Walking the dog has been my daily ritual for the better part of 20 years. Our current mutt — a pint-sized rat terrier/blue healer mix named Roo — loyally defends her home turf and isn’t kind to strangers. When neighbor kids ask if they can pet the cute dog with the inquisitive face, I thank them for checking with me and warn them away. And when an untended and out-of-control member of her kind bounds toward her, Roo becomes all teeth and snarls.
I keep her on a short leash and take her out at night. An animal behaviorist told us that she is “fear aggressive” and prescribed Prozac — for the dog, not for the owners.
At home, Roo amuses us and keeps the rodents under control, but a reasonable person might say the world would be better off without an animal like this. After all, there are plenty of other dogs — meek, mild and friendly to a tongue-lapping fault — that die unwanted in shelters. There’s the risk that, in a moment of the owners’ inattention, Roo could inflict harm. Just to go on vacation, we train our pet sitters.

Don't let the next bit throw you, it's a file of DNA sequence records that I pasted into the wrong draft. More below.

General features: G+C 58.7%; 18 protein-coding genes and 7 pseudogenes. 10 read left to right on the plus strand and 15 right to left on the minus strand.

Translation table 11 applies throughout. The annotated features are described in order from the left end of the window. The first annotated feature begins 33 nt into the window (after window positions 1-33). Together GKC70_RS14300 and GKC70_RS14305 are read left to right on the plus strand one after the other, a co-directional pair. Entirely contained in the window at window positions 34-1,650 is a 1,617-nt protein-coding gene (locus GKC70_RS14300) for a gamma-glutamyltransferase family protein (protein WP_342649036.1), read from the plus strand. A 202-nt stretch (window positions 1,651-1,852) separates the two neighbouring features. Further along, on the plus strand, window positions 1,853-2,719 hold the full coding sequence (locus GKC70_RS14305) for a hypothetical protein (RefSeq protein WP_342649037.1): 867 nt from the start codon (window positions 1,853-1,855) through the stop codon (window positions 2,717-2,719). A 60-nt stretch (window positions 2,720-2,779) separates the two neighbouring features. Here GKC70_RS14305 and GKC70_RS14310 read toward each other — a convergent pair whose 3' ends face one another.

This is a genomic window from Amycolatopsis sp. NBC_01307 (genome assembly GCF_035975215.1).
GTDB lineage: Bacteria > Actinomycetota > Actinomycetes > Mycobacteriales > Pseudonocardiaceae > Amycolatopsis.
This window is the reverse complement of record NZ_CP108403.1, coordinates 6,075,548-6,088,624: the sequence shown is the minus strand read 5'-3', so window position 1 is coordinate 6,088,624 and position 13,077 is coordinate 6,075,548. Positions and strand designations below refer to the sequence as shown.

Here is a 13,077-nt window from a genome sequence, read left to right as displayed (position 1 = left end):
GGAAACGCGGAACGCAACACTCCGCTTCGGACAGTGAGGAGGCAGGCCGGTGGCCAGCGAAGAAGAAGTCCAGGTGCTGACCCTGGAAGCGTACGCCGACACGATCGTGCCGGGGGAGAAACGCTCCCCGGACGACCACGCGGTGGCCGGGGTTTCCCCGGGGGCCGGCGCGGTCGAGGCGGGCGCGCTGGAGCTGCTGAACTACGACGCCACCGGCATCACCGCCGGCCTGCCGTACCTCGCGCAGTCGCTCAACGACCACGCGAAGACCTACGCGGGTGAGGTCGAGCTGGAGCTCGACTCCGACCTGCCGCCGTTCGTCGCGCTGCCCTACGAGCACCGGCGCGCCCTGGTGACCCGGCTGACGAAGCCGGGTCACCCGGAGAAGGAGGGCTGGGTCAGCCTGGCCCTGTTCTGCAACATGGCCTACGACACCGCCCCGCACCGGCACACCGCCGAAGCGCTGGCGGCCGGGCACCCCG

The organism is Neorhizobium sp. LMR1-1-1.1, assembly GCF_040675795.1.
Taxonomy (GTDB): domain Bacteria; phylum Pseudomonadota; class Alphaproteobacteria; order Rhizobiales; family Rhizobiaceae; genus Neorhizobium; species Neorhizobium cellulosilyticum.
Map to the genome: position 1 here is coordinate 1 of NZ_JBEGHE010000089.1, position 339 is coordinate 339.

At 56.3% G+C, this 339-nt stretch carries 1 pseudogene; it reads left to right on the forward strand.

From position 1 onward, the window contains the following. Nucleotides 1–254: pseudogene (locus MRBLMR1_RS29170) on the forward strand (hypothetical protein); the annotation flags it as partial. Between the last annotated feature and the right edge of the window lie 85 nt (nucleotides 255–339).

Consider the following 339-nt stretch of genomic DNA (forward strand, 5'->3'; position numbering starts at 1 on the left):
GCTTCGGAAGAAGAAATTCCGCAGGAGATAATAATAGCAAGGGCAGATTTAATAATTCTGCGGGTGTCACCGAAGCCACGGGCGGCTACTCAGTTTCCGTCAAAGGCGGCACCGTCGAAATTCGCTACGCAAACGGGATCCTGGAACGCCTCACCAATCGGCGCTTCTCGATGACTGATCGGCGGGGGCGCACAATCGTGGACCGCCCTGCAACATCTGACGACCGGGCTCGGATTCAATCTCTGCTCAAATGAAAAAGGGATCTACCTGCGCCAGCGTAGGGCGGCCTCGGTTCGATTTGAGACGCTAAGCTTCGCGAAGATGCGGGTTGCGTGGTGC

Of course, our relationship to animals is not that simple. It carries caveats and conditions. Our own safety and welfare come first, but these creatures rely on us and deserve kindness and respect. For many people, pets take the edges off a rough day. They provide warmth and companionship. They are nothing less than family members.
If you step outside that circle and consider how we interact with animals in other circumstances — scientists and research subjects, hunters and prey, ranchers and livestock — these relationships become more complex. Our decisions carry implications for health, livelihoods, communities and the environment as well as for the well-being of the animals. Ethical principles — whether codified in law or community practice — guide decisions in each of these arenas and evolve with social norms. Our ancestors earned bounties for killing wolves and other wildlife. Now we are restoring predators to parts of their historical habitats. The Oregon Wolf Conservation and Management Plan walks a line between ranchers’ needs and the intrinsic value of a key species.
This issue of Terra explores these relationships through studies of predators, grazing and rangeland vegetation and through the literary lens of an Oregon State essayist. We hope you enjoy the journey as much as we did.